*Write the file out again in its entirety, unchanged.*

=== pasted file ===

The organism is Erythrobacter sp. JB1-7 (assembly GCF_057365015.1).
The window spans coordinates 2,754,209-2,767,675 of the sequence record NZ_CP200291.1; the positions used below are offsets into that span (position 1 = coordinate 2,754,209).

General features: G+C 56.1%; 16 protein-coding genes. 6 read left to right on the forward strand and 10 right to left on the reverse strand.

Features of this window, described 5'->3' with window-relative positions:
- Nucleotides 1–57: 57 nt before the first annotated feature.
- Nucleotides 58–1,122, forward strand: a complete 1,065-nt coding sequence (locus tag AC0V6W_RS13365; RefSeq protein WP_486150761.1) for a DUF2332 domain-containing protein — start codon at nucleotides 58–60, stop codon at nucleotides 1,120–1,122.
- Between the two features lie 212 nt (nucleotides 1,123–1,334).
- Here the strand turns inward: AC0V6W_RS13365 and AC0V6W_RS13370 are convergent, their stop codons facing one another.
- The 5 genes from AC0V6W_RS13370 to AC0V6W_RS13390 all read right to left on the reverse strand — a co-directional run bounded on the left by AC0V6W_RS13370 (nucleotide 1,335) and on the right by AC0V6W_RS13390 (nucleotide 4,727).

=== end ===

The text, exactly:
The organism is Erythrobacter sp. JB1-7 (assembly GCF_057365015.1).
The window spans coordinates 2,754,209-2,767,675 of the sequence record NZ_CP200291.1; the positions used below are offsets into that span (position 1 = coordinate 2,754,209).

General features: G+C 56.1%; 16 protein-coding genes. 6 read left to right on the forward strand and 10 right to left on the reverse strand.

Features of this window, described 5'->3' with window-relative positions:
- Nucleotides 1–57: 57 nt before the first annotated feature.
- Nucleotides 58–1,122, forward strand: a complete 1,065-nt coding sequence (locus tag AC0V6W_RS13365; RefSeq protein WP_486150761.1) for a DUF2332 domain-containing protein — start codon at nucleotides 58–60, stop codon at nucleotides 1,120–1,122.
- Between the two features lie 212 nt (nucleotides 1,123–1,334).
- Here the strand turns inward: AC0V6W_RS13365 and AC0V6W_RS13370 are convergent, their stop codons facing one another.
- The 5 genes from AC0V6W_RS13370 to AC0V6W_RS13390 all read right to left on the reverse strand — a co-directional run bounded on the left by AC0V6W_RS13370 (nucleotide 1,335) and on the right by AC0V6W_RS13390 (nucleotide 4,727).